Despite the ongoing pandemic, Finnish film has reached many festivals around the world. This autumn, The Finnish Film Foundation has collaborated with several Finnish film weeks.
The traditional festival moved online
The 31. Finnish film week at St. Petersburg is currently running online, offering a wide range of new Finnish films. The films screening are the comedy-drama Games People Play by Jenni Toivoniemi, the comedies Ladies of Steel by Pamela Tola and the Grump by Dome Karkukoski, the drama Forest Giant by Ville Jankeri and the documentary Lady Time by Elina Talvensaari.
The short films screening at St. Petersburg are The Stick by Teppo Airaksinen, The Explosion of a Swimming Ring by Tommi Seitajoki, Patent no. 314805 by Mika Taanila, Best Possible Life by Ville Hakonen and Jussi Sandhu, Winter Lake by Petteri Saario, Are you hungry? by Teemu Niukkanen, To Teach a Bird to Fly by Minna Rainio and Mark Roberts.
The traditional festival takes place October 29 – November 5 and it’s organized by the Consulate General of Finland in St. Petersburg and The Finnish Film Foundation in collaboration with the Finnish Institute in St. Petersburg.
Finnish films reached France, Italy and Japan
La Finlande en 3 films, in turn, brings new Finnish cinema to Paris. The event, sponsored by The Finnish Film Foundation and curated by Irmeli Debarle, was moved from spring to autumn. It took place October 2–4. The three films selected this year are the historical suspense film Maria’s Paradise by Zaida Bergroth, the romantic drama Master Cheng by Mika Kaurismäki and the BDSM romcom Dogs Don’t Wear Pants by J-P Valkeapää. The films were screened at the Reflect Médicis cinema, which has now screened Finnish films for 12 years. Alongside the event, Institut finalndais hosted two screenings of new student films together with the Aalto University.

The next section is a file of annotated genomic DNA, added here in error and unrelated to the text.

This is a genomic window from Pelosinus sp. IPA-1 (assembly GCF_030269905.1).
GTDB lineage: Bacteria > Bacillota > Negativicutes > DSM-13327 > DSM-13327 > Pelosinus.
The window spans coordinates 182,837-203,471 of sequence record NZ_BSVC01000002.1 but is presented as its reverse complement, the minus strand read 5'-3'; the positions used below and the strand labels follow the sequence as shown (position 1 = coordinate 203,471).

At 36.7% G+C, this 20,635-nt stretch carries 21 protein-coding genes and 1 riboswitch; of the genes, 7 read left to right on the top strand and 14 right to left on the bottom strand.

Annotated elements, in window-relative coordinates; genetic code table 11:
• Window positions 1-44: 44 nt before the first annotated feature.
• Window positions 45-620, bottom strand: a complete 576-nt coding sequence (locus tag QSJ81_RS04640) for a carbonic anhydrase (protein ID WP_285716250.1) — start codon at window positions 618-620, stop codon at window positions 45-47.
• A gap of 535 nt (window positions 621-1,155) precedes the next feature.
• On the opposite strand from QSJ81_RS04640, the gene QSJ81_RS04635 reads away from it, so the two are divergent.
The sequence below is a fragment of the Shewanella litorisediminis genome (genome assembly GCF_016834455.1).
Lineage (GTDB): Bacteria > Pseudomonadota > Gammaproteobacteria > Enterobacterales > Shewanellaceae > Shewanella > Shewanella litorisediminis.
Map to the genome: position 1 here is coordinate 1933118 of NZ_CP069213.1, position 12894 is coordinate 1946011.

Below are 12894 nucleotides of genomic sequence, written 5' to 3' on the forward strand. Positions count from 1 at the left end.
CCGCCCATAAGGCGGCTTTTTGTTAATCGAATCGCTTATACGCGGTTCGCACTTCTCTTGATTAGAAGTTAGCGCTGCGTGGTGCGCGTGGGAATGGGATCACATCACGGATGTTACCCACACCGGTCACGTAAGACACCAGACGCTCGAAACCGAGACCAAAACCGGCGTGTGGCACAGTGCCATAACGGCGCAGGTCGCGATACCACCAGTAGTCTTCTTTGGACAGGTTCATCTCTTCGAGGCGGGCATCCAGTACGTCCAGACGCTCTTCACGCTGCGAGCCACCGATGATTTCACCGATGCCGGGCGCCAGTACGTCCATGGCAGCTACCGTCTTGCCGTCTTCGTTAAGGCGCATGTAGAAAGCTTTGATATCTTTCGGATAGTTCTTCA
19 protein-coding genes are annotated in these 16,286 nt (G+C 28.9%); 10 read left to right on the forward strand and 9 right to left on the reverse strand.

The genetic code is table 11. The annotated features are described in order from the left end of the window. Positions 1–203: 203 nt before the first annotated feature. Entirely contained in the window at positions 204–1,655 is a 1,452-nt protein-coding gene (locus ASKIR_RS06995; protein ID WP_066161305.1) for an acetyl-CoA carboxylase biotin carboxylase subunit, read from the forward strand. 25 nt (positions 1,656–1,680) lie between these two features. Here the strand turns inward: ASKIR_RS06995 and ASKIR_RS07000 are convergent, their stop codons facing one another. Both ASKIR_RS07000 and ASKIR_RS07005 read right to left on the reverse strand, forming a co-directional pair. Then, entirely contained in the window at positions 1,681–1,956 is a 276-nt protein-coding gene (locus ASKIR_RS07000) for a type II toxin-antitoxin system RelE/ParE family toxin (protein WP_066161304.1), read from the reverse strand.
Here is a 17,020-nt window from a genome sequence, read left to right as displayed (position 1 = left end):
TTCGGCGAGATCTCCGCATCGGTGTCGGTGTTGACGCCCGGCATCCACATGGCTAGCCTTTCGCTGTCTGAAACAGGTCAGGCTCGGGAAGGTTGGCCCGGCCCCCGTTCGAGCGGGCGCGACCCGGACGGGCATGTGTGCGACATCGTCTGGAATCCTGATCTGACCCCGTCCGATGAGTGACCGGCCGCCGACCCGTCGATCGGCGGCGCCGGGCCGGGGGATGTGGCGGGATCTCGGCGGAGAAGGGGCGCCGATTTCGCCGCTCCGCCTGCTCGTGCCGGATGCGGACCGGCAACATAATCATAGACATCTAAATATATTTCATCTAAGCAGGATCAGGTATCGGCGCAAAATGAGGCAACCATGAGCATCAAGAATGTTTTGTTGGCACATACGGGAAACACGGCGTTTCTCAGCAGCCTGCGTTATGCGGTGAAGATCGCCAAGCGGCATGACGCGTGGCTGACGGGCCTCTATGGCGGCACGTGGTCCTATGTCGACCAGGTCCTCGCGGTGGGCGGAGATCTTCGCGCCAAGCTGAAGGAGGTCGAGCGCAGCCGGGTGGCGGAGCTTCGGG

This autumn a Finnish film also reached Italy, when Miia Tervo’s first feature film Aurora was screened at Nordic Film Fest. The Nordic film event has been held in Rome since 2012, but this year it took place online on October 29– 30. The festival was organized by the Embassies of Finland and Norway in Italy and the Embassy of Iceland in Paris, in collaboration with The Finnish Film Foundation, among others.
Furthermore, The Finnish Film Foundation together with Eurospace cinema brings Finnish films to Tokyo. The films screening this year are the crime drama Miami by Berghroth, Little Wing, the first feature drama by Selma Vilhunen, the comedy-drama Summertime by Inari Nieminen, the documentary a Tale of the Lake by Marko Röhr and Kim Saarniluoto, autobiographical Above Dark Waters by Peter Franzén and the drama Concrete Night by Pirjo Honkasalo. The films are re-screening from previous years and the festival takes place November 14– 19.